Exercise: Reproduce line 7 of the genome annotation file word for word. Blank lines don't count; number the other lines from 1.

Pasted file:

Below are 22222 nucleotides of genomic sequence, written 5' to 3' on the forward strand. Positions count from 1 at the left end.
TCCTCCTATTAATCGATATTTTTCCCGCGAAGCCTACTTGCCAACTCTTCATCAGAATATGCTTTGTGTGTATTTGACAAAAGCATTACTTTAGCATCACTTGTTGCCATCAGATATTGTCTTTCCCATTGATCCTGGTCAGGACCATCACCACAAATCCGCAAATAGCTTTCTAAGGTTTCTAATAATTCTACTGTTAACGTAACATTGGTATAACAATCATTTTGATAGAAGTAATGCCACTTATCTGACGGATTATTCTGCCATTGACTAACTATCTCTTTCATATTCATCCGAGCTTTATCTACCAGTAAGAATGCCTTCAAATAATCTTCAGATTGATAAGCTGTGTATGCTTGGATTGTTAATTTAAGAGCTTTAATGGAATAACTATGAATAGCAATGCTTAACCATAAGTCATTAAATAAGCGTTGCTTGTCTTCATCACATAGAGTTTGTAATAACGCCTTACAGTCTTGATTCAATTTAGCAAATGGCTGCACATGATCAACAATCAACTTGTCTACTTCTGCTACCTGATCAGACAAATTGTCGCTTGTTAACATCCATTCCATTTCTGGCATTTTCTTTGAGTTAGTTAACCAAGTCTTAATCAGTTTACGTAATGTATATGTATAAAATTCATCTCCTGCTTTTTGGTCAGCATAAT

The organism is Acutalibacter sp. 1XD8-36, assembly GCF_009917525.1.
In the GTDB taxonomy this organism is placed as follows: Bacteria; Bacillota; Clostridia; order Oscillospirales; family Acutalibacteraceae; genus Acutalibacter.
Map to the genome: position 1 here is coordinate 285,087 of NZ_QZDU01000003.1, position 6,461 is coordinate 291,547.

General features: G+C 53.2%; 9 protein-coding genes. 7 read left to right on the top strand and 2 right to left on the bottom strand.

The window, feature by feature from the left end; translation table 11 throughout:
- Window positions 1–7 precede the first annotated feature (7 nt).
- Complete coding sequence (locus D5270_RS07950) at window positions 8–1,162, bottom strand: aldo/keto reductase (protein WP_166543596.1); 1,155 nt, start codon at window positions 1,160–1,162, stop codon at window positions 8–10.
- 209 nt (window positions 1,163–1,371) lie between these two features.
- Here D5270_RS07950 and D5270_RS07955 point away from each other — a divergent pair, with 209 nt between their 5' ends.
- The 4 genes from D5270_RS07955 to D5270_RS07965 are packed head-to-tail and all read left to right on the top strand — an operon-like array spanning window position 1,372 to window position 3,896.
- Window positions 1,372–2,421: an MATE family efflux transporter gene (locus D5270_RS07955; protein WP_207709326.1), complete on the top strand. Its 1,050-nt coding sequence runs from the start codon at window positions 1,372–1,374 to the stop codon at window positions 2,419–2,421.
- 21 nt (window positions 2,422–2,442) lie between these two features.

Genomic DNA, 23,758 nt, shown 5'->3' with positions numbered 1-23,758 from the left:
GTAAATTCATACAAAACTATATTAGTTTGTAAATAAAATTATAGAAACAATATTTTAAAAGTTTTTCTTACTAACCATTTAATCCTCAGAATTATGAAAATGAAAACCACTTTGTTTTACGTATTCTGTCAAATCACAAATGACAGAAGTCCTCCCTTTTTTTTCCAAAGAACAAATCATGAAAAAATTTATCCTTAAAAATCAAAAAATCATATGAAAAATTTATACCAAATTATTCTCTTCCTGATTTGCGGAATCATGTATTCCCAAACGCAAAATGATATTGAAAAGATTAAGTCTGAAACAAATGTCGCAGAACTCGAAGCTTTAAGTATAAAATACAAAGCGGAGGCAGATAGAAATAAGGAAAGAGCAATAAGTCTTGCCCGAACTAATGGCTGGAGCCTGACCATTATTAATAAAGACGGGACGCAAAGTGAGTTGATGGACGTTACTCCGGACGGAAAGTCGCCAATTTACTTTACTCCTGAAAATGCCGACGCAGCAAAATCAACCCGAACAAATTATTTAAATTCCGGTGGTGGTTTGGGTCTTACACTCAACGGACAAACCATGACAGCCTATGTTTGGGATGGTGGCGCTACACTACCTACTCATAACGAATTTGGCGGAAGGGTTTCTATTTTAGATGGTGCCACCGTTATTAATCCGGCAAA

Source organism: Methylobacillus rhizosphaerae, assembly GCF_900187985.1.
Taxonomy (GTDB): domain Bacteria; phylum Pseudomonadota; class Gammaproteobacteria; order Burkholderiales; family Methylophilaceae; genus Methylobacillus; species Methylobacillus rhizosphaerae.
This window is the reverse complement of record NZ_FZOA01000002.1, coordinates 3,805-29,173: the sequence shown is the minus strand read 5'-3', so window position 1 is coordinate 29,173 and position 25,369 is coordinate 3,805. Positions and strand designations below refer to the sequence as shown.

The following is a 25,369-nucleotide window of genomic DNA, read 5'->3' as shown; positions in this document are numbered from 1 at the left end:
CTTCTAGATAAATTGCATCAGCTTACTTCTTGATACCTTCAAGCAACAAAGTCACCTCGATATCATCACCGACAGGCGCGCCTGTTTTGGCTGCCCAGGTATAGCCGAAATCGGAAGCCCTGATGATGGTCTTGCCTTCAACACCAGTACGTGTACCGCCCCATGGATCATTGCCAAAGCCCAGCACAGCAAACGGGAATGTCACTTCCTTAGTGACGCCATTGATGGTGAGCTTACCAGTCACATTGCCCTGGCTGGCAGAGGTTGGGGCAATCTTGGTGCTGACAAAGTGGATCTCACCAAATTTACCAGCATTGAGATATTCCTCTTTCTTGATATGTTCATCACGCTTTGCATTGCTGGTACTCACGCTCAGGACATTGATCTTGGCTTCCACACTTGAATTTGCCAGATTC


The window, feature by feature from the left end; translation table 11 throughout: